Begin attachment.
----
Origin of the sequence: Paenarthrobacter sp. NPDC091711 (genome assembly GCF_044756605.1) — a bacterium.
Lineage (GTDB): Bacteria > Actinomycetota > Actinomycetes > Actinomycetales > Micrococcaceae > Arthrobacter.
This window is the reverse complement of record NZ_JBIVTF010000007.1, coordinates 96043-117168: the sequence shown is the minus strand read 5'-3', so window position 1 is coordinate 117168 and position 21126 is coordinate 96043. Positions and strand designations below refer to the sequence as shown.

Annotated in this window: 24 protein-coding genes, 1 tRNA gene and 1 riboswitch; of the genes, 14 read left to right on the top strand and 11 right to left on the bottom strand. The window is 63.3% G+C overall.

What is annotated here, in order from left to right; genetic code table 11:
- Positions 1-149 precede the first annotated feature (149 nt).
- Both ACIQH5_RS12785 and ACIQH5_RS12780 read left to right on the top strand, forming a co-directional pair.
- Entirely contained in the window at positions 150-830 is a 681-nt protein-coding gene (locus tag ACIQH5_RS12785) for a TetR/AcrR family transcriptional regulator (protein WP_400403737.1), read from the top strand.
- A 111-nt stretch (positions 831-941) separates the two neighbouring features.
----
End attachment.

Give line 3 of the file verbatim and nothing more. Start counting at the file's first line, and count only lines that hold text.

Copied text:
This window is the reverse complement of record NZ_JBIVTF010000007.1, coordinates 96043-117168: the sequence shown is the minus strand read 5'-3', so window position 1 is coordinate 117168 and position 21126 is coordinate 96043. Positions and strand designations below refer to the sequence as shown.